Since I have to teach from such primary source collections, I'm aware that the ratio of apparatus to primary text, and the design of the apparatus, are choices fraught with difficulty. It's easy to provide contextual information that is just as confusing as the text would be alone. (Oh, I see that a lot.) Many editors overwhelm the page with their own recapitulation of the history, and bury the primary text to the point that it's only a footnote. And in both cases the readability of the work goes right out the window.
     I have to say that this volume is a model of how to present primary texts to illuminate a historical event or period. I'm quite impressed. Those annual summaries are just two or three pages in length. The introductory one, "St. Louis on the Eve of the Civil War," is only four pages. She discusses both the personality of the writers, as well as explaining the content, while still giving most of the page to the primary text. This book could easily be a hundred pages longer (I'm sure there was enough material) without cloying; but I also felt that it was the right length. For those who want more, the citations of the sources are all there.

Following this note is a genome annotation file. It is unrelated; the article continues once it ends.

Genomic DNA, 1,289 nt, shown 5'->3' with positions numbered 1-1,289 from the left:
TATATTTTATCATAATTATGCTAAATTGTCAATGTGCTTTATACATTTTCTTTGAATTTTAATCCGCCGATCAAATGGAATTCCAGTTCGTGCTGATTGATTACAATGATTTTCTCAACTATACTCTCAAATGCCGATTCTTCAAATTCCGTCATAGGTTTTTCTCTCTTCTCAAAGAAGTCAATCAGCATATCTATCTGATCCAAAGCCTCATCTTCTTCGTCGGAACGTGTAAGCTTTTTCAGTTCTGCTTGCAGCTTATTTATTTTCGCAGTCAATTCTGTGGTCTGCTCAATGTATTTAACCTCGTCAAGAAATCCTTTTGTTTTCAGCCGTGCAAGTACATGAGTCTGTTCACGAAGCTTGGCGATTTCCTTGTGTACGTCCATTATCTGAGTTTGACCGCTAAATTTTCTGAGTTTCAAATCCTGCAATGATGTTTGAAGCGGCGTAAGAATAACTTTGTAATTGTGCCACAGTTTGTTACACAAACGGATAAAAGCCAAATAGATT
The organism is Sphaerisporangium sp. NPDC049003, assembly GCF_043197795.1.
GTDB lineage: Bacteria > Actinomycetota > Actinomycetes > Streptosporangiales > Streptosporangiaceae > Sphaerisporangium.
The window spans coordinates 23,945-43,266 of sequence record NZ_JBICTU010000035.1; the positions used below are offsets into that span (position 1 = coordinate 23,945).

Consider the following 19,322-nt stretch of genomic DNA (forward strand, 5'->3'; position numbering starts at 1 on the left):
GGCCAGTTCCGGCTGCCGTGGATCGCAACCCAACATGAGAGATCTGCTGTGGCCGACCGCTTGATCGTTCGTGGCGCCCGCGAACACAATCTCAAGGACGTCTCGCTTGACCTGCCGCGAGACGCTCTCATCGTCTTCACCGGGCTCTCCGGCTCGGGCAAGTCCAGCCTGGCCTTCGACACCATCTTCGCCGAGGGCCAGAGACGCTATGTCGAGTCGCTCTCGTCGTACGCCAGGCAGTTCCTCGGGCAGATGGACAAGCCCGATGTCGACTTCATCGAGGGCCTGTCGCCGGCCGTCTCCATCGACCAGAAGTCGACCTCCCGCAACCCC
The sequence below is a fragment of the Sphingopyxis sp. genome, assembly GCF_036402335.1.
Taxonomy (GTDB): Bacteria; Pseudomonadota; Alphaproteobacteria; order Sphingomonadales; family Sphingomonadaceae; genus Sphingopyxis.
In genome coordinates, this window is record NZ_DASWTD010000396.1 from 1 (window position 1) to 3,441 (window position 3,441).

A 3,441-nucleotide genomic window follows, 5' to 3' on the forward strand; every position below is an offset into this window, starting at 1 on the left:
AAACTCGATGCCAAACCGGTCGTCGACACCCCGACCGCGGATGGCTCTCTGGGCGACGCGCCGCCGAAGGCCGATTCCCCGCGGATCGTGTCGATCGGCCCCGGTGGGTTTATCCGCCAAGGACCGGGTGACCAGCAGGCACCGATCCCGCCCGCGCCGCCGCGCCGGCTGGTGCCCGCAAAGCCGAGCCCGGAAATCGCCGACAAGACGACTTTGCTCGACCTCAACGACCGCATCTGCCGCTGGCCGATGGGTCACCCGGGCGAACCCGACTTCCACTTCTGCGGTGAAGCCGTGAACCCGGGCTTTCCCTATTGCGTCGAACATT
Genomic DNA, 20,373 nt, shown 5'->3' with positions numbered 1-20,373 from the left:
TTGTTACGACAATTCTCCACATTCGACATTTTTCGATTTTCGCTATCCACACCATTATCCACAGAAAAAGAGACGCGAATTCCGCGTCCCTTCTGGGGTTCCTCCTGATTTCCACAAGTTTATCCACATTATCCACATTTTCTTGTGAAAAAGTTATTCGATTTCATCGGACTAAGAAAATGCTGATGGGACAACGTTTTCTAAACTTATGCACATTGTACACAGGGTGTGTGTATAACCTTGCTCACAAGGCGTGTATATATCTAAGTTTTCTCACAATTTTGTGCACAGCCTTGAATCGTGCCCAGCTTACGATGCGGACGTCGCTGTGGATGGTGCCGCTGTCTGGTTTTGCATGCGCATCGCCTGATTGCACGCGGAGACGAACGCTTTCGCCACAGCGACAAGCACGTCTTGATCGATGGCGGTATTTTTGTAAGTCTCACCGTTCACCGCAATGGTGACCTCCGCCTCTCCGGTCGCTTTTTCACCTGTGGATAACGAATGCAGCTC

I was also very impressed by the content of the selections. She favored first-person accounts (diaries, letters, memoirs) over official reports and newspaper accounts; though there's a judicious sample of those, as well. And the book contains many different points of view: German immigrant, slave-holder, slave, abolitionist, Unionist, businessman, tradesman, and nurses. Women are well represented, including General Grant's wife.
Disruption and social friction are two subjects that are focused on, and which give the reader lots to think about. What's it like to be anti-slavery in a town with slave dealerships? What to do when old friends end up on the other side of an ugly divide? How does one cope when the whole purpose for a city's existence (in this case the down-river trade) disappears??
     I should disclose that the author/editor is a relative, but she has a long and distinguished publishing history on the subject of St. Louis. This volume should, I expect, be in print for a very long time. Frankly, the idea should be franchised, since most cities could produce a similar treasure trove of material. St. Louis, though, is one of the most riven during that period, and it's lucky for us that the tale is now so artfully and efficiently displayed.